New DNA sunscreen works better the more you wear it
Researchers at Binghamton University and State University of New York have developed a UV skin protection coating that is made out of DNA. The effectiveness of the formula actually improves as it is exposed to sunlight.
Guy German is an assistant professor of Biomedical Engineering at Binghamton University.
“Ultraviolet (UV) light can actually damage DNA, and that’s not good for the skin,” said German. “We thought, let’s flip it. What happens instead if we actually used DNA as a sacrificial layer? So instead of damaging DNA within the skin, we damage a layer on top of the skin.”
German teamed up with other experts to formulate thin and optically transparent crystallized DNA films. They exposed the film to UV light and discovered that the more the DNA film was illuminated, the better the film got at absorbing the light.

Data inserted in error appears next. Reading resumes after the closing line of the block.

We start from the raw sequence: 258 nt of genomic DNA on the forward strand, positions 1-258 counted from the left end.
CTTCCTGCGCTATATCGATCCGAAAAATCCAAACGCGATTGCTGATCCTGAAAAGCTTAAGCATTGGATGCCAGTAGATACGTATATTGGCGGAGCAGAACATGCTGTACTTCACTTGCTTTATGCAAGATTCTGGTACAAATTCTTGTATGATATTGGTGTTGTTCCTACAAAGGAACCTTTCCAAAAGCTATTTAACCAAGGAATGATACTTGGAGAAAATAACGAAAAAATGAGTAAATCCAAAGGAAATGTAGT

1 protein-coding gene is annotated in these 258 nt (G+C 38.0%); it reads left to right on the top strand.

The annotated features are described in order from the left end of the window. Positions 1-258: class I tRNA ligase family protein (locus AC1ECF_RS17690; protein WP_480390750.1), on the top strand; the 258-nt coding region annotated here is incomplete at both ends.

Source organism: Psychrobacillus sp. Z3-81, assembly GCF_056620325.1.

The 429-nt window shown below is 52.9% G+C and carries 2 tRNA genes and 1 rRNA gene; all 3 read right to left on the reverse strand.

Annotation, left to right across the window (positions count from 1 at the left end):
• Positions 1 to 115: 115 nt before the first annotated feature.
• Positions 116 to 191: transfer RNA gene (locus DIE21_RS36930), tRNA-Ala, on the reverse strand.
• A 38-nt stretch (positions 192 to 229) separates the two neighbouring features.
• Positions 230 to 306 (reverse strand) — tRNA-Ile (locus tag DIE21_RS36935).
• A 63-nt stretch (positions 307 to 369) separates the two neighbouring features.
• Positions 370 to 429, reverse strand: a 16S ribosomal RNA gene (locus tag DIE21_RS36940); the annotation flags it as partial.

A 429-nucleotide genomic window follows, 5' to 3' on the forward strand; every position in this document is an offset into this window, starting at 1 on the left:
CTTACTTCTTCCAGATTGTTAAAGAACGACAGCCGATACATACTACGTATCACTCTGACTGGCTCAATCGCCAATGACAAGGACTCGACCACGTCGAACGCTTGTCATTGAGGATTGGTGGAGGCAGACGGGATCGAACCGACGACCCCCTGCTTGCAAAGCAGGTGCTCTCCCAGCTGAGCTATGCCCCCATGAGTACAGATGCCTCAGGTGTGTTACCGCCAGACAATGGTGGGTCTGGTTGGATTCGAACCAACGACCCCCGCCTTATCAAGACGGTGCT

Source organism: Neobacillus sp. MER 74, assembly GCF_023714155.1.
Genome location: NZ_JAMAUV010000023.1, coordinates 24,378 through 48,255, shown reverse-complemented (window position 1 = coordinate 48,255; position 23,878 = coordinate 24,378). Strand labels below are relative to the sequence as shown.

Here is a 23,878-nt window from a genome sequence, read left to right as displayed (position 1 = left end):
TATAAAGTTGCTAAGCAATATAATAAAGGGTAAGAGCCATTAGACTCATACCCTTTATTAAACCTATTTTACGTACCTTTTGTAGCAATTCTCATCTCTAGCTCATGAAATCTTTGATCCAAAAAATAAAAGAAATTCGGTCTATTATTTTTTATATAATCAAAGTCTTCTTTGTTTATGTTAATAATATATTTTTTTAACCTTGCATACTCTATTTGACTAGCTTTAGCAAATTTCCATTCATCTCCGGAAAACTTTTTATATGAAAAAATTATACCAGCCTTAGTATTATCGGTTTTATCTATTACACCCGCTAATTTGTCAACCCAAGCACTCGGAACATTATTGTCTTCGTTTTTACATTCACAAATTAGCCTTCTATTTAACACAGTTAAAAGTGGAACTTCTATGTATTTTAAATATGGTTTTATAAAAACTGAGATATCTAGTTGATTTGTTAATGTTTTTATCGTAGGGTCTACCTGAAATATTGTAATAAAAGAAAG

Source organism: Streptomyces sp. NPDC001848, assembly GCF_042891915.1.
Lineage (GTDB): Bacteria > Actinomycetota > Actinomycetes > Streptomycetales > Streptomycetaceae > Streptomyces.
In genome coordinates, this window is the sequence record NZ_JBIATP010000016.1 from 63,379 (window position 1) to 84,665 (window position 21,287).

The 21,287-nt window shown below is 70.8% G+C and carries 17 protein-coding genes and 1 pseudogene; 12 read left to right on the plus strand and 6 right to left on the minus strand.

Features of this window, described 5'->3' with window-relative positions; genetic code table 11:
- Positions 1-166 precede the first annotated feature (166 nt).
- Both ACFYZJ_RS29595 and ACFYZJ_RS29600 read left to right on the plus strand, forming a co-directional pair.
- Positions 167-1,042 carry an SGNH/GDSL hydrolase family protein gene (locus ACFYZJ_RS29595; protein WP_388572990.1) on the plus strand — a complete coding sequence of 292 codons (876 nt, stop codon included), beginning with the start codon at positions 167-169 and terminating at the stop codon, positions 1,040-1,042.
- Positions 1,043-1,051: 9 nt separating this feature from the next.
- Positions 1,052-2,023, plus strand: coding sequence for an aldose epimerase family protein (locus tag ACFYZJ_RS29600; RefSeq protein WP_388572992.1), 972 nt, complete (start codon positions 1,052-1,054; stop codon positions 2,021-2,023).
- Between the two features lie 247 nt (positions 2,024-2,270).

“If you translate that, it means to me that if you use this as a topical cream or sunscreen, the longer that you stay out on the beach, the better it gets at being a sunscreen,” said German.
The DNA coatings are also extra moisturizing due to the fact that skin covered with the DNA films can more effectively store and hold water. When applied to skin, they slow water evaporation and prolong hydration.
Next, German will test the DNA coating to see if it may be used as an improved method of covering wounds. The material would allow the wound to be visible while it is healing, protected from the sun, and may promote faster healing.
“Not only do we think this might have applications for sunscreen and moisturizers directly, but if it’s optically transparent and prevents tissue damage from the sun and it’s good at keeping the skin hydrated, we think this might be potentially exploitable as a wound covering for extreme environments,” said German.